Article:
FDA to Review Topical Psoriasis Treatment for Young Children

Roflumilast cream 0.3% is under review by the Food and Drug Administration for the treatment of plaque psoriasis in children as young as 2 years , according to a press release from the manufacturer.

The company, Arcutis Biotherapeutics, announced the submission of a supplemental new drug application for approval of roflumilast cream (Zoryve), a topical phosphodiesterase-4 (PDE-4) inhibitor, to treat psoriasis in children aged 2-11 years. If approved, this would be the first such product for young children with plaque psoriasis, according to the press release. In July 2022, the FDA approved roflumilast cream 0.3% for the treatment of plaque psoriasis in people 12 years of age and older, including in intertriginous areas, based on data from the phase 3 DERMIS-1 and DERMIS-2 trials.

The new submission is supported by data from two 4-week Maximal Usage Systemic Exposure (MUSE) studies in children ages 2-11 years with plaque psoriasis. In these phase 2, open-label studies, one study of children aged 2-5 years and another study of children aged 6-11 years, participants were treated with roflumilast cream 0.3% once daily for 4 weeks. The MUSE studies are also intended to fulfill postmarketing requirements for roflumilast, according to the company. The MUSE results were consistent with those from DERMIS-1 and DERMIS-2, according to the company press release. In DERMIS-1 and DERMIS-2, significantly more patients randomized to roflumilast met criteria for Investigators Global Success (IGA) scores after 8 weeks of daily treatment compared with placebo patients, and significantly more achieved a 75% reduction in Psoriasis Area and Severity Index (PASI) scores compared with those on placebo.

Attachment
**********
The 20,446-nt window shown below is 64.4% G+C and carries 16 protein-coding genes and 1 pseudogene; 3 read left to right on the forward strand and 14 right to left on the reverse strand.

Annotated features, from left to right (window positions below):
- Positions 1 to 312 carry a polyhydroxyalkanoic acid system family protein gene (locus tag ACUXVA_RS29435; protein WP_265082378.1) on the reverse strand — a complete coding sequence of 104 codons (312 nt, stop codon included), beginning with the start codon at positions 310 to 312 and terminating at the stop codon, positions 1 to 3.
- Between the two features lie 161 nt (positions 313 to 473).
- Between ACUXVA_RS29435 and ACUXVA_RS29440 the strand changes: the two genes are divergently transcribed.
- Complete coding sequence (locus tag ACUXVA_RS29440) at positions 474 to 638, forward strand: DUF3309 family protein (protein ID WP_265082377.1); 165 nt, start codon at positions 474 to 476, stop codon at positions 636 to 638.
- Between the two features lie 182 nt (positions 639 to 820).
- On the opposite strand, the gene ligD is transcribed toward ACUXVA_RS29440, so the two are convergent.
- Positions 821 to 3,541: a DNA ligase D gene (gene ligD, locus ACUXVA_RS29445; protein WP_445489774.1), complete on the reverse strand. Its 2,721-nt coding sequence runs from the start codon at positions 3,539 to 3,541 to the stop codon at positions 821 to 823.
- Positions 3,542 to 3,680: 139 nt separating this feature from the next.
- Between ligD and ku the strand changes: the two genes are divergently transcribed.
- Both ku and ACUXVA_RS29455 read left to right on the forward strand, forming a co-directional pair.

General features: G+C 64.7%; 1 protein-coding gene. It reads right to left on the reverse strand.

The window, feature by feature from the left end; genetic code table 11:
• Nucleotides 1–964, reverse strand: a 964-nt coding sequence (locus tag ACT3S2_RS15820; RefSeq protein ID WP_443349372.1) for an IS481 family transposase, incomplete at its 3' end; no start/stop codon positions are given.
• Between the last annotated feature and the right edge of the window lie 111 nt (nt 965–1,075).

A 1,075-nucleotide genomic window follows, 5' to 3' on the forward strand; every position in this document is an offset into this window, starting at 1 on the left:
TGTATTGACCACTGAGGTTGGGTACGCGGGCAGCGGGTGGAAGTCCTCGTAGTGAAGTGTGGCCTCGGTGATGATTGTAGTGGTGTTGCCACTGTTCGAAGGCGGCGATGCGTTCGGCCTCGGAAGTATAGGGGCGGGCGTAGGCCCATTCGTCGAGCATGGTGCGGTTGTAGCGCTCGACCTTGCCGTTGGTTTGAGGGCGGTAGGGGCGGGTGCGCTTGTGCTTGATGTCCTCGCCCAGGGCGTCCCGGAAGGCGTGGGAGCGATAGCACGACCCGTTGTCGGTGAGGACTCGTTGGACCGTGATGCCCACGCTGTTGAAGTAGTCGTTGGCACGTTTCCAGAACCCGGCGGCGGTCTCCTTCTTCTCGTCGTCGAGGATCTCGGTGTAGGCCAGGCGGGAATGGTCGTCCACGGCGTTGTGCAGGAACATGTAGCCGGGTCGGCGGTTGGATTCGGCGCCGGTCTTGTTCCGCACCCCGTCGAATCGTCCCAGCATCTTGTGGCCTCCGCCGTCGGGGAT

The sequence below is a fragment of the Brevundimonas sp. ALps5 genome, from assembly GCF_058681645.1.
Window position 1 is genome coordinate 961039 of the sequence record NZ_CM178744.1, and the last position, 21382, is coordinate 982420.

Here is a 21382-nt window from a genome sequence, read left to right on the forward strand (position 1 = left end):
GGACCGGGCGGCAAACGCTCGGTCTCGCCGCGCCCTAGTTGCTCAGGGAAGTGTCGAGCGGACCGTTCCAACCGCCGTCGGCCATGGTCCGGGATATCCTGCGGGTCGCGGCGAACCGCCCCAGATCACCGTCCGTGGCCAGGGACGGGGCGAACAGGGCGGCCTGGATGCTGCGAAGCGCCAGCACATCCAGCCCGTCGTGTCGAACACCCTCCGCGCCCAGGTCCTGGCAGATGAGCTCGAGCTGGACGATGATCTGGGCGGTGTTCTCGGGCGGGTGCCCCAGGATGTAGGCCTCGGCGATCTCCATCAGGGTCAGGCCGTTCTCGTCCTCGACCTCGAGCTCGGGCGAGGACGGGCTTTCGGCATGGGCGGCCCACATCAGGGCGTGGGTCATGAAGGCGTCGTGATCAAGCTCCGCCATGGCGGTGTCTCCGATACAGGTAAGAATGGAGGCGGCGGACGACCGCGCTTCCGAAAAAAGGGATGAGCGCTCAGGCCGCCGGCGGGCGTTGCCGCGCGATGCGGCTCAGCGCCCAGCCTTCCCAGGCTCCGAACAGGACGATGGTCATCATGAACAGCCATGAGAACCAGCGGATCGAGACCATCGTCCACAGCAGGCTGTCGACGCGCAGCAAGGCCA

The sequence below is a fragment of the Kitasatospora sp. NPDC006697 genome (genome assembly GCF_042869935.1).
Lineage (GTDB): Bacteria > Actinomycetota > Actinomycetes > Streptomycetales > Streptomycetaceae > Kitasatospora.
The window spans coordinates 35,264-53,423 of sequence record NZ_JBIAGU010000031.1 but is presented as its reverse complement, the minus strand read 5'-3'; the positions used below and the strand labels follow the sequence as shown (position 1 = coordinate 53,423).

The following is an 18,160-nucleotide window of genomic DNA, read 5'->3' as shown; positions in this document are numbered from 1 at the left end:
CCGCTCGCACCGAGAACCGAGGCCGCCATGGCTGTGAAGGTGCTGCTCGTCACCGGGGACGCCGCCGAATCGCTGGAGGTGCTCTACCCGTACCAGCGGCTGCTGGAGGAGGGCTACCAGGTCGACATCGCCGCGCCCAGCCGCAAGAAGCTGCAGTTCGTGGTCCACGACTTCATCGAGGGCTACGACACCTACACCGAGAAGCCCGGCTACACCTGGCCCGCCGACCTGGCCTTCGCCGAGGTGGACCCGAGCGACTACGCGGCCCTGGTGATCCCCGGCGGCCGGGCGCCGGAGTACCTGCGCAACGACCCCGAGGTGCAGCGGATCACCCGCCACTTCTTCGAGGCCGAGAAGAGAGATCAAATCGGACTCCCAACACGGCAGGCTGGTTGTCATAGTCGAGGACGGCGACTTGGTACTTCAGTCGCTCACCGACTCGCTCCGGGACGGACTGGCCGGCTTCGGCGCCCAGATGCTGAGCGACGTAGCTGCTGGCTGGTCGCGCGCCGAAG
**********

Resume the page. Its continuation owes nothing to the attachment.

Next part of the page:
Common adverse events associated with roflumilast include diarrhea, headache, insomnia, nausea, application site pain, upper respiratory tract infection, and urinary tract infection. None of these have been reported in more than 3% of patients, the press release noted.

This article originally appeared on MDEdge.com, part of the Medscape Professional Network.

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